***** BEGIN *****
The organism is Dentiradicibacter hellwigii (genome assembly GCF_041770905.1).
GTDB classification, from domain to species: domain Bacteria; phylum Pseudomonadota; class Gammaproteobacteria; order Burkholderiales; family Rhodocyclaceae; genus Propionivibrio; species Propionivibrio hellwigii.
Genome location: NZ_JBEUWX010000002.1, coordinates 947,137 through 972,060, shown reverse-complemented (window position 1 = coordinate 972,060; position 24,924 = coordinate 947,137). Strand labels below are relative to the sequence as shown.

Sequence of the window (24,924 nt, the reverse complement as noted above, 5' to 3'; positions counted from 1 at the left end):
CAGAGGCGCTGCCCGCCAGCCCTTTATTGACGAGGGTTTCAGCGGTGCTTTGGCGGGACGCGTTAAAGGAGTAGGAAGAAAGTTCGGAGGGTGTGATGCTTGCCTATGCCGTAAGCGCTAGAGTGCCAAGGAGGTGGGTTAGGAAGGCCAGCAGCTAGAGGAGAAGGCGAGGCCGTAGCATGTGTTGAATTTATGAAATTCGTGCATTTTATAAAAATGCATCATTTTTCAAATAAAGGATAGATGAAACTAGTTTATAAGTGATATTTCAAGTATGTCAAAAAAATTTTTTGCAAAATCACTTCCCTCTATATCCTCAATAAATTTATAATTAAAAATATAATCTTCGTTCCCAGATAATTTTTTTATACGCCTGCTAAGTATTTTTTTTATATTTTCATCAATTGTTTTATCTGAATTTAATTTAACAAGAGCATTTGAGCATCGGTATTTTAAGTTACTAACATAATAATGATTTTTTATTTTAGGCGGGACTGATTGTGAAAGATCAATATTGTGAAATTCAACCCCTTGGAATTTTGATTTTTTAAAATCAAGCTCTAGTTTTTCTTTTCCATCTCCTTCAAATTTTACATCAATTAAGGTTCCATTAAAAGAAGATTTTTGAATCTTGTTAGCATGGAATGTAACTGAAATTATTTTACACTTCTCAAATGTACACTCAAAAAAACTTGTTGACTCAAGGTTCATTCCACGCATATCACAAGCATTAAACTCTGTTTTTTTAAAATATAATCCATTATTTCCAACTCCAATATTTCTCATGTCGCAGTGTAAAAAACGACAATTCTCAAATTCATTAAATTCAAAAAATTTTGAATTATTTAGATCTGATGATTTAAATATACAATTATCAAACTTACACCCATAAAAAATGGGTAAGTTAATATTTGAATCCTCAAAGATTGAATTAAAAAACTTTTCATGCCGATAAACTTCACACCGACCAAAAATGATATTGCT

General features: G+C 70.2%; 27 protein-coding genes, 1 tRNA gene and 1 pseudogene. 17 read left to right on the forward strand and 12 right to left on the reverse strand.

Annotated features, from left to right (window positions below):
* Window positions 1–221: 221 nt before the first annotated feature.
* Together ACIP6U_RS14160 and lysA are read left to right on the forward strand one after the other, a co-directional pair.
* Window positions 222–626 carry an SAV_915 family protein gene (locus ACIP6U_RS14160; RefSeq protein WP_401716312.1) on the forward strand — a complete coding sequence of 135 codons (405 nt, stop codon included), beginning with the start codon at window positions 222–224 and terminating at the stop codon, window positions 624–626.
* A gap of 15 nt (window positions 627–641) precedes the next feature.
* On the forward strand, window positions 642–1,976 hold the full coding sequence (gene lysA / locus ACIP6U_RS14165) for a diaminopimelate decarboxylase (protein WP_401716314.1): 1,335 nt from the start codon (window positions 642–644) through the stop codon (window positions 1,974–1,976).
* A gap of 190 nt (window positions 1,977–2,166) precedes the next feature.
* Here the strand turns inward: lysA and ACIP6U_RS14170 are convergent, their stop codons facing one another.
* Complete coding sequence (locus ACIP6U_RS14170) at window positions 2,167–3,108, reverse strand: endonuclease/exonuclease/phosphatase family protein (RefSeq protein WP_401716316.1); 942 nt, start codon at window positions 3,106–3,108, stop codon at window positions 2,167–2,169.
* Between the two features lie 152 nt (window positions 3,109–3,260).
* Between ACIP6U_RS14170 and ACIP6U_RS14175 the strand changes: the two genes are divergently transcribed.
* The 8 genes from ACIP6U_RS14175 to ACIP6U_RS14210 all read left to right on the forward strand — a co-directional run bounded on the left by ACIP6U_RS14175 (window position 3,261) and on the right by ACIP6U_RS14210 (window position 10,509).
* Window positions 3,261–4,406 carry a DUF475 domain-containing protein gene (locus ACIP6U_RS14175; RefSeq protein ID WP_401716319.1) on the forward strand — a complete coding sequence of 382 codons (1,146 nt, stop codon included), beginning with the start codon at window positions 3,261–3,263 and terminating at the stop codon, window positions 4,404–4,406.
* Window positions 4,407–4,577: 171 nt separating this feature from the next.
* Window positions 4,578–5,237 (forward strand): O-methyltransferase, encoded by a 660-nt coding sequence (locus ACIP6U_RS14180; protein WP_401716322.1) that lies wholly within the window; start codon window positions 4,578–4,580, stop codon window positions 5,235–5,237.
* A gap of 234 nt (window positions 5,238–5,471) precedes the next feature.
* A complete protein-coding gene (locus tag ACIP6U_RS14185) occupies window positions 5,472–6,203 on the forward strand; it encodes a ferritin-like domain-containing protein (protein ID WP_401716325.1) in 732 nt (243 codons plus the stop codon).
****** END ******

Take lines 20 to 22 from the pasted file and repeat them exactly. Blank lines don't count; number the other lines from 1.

* Window positions 4,407–4,577: 171 nt separating this feature from the next.
* Window positions 4,578–5,237 (forward strand): O-methyltransferase, encoded by a 660-nt coding sequence (locus ACIP6U_RS14180; protein WP_401716322.1) that lies wholly within the window; start codon window positions 4,578–4,580, stop codon window positions 5,235–5,237.
* A gap of 234 nt (window positions 5,238–5,471) precedes the next feature.